1760 Vue D Optique Antique Print View of London, Old London Bridge to St Pauls

Cartographer :Vue d Optique

This original hand coloured copper-plate engraved antique print, a general view of London from the Thames across old London Bridge to St Pauls, was published bewteen 1750 & 1798 in s series of Perspective views, or Vues d optique

General Definitions:
Paper thickness and quality: - Heavy and stable
Paper color : - off white
Age of map color: - Original
Colors used: - Yellow, green, blue, pink
General color appearance: - Authentic
Paper size: - 16 1/2in x 11 3/4in (425mm x 295mm)
Plate size: - 16 1/2in x 11 3/4in (425mm x 295mm)
Margins: - Min 1/2in (12mm)

Margins: - None
Plate area: - Blue colour spot top left
Verso: - None

A series of perspective views, or vues d optique, a special type of popular print published in Europe during the eighteenth century. These prints were a form of entertainment meant to be seen through devices called optical machines, optiques, zograscopes or peepshows. These views are some of the most distinctive and interesting images of the eighteenth century, and their striking use of lines of perspective and bright original color makes them as visually delightful as they are historically fascinating.

Vue d Optique
The term a vue d optique or aperspective view is used for describing a very special genre of antique print. Originating in England it became widely produced in Europe during the second half of the 18th century. Augsburg, Paris, Bassano and several other places became centers for the production of these interesting, fascinating engravings.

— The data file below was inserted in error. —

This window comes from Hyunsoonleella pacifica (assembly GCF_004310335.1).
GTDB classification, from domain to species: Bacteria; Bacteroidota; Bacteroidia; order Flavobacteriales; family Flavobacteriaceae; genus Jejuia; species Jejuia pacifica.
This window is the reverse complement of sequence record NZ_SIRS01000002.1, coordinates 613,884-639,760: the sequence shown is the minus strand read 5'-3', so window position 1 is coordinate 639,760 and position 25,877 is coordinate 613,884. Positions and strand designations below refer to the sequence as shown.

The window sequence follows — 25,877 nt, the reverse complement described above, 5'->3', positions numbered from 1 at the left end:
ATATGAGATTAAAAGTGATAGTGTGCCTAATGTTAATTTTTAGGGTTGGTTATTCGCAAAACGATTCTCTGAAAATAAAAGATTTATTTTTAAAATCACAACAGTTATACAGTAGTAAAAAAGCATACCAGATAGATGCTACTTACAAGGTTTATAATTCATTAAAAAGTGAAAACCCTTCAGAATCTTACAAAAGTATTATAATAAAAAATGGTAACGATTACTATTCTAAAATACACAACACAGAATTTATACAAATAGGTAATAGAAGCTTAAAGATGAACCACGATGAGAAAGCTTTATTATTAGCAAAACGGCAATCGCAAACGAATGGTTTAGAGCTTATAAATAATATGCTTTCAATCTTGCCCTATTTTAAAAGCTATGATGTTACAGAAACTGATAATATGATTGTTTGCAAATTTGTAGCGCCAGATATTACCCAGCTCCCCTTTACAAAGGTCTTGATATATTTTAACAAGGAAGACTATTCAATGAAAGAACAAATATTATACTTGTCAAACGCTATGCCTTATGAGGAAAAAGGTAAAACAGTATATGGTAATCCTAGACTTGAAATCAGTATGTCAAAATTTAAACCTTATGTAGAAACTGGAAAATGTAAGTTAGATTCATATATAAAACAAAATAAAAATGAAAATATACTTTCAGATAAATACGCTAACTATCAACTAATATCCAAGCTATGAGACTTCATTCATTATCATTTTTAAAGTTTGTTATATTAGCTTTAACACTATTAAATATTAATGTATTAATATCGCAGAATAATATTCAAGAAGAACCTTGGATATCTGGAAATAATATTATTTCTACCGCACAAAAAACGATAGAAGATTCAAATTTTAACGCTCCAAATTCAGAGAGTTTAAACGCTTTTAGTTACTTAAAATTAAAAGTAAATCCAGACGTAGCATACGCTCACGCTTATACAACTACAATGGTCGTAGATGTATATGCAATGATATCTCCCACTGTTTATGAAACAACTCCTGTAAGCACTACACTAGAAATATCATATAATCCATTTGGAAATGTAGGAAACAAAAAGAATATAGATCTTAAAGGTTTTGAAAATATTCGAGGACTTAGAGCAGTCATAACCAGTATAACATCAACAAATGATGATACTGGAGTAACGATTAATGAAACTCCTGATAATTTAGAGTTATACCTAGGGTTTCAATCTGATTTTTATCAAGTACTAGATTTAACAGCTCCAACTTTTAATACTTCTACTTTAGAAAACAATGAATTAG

Aperspective views are usually views of cities around the world (but also of other subject matters, historical, Biblical etc.). These were shown in apeep boxes which in turn were usually set up by travelling owners of such viewing devices on markets throughout Europe. People could, for a certain amount of money, look into a peep box and view these perspective views through a magnifying lense which, at the same time, gave the viewer the impression of three dimensional perception. Well-to-do people bought such viewing machines for their families and began collecting the vue doptique engravings showing them at home like slide show would be shown.
Perspective view prints were usually coloured quite boldly before they were sold. Black and white samples are the exception and rather rare. They also have more or less the same format (size), because they had to fit the peep boxes. The title of a view was not always, but quite frequently printed in several languages and often repeated above the view in inverted writing (which was corrected by the lens for the viewer).
The value of perspective view prints rapidly increased, when modern day collectors discovered the genre and began to be interested in collecting the prints. Some large collections of prints and viewing devices have been sold in some of the big auction houses with great success.
Since perspective view prints were actually used almost daily by moving them in and out of viewing boxes, they often show some wear and tear, unless they were handled with much care by private possessors. Prints are in good condition unles otherwise mentioned. A few minor spots and signs of wear are typical of antique prints.